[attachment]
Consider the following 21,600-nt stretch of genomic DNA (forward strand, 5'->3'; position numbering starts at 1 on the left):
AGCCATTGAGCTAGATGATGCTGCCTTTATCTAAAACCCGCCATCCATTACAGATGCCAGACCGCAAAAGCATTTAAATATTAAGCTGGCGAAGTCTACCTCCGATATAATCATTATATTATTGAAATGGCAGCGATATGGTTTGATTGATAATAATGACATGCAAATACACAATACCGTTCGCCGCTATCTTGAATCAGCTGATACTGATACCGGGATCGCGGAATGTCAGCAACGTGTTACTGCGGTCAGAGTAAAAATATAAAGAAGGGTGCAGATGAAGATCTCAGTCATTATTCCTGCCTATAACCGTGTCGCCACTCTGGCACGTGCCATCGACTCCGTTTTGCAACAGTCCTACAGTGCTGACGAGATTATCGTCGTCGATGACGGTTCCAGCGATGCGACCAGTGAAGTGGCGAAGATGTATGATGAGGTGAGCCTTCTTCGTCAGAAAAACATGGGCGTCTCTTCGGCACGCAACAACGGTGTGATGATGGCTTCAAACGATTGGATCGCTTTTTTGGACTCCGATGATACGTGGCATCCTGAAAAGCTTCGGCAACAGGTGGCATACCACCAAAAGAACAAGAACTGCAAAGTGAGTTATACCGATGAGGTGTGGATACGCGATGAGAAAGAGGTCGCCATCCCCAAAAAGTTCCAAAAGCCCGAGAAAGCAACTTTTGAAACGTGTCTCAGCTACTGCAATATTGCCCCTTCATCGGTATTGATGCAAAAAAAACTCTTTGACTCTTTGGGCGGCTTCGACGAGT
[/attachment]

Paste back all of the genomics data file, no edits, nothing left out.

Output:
Consider the following 21,600-nt stretch of genomic DNA (forward strand, 5'->3'; position numbering starts at 1 on the left):
AGCCATTGAGCTAGATGATGCTGCCTTTATCTAAAACCCGCCATCCATTACAGATGCCAGACCGCAAAAGCATTTAAATATTAAGCTGGCGAAGTCTACCTCCGATATAATCATTATATTATTGAAATGGCAGCGATATGGTTTGATTGATAATAATGACATGCAAATACACAATACCGTTCGCCGCTATCTTGAATCAGCTGATACTGATACCGGGATCGCGGAATGTCAGCAACGTGTTACTGCGGTCAGAGTAAAAATATAAAGAAGGGTGCAGATGAAGATCTCAGTCATTATTCCTGCCTATAACCGTGTCGCCACTCTGGCACGTGCCATCGACTCCGTTTTGCAACAGTCCTACAGTGCTGACGAGATTATCGTCGTCGATGACGGTTCCAGCGATGCGACCAGTGAAGTGGCGAAGATGTATGATGAGGTGAGCCTTCTTCGTCAGAAAAACATGGGCGTCTCTTCGGCACGCAACAACGGTGTGATGATGGCTTCAAACGATTGGATCGCTTTTTTGGACTCCGATGATACGTGGCATCCTGAAAAGCTTCGGCAACAGGTGGCATACCACCAAAAGAACAAGAACTGCAAAGTGAGTTATACCGATGAGGTGTGGATACGCGATGAGAAAGAGGTCGCCATCCCCAAAAAGTTCCAAAAGCCCGAGAAAGCAACTTTTGAAACGTGTCTCAGCTACTGCAATATTGCCCCTTCATCGGTATTGATGCAAAAAAAACTCTTTGACTCTTTGGGCGGCTTCGACGAGT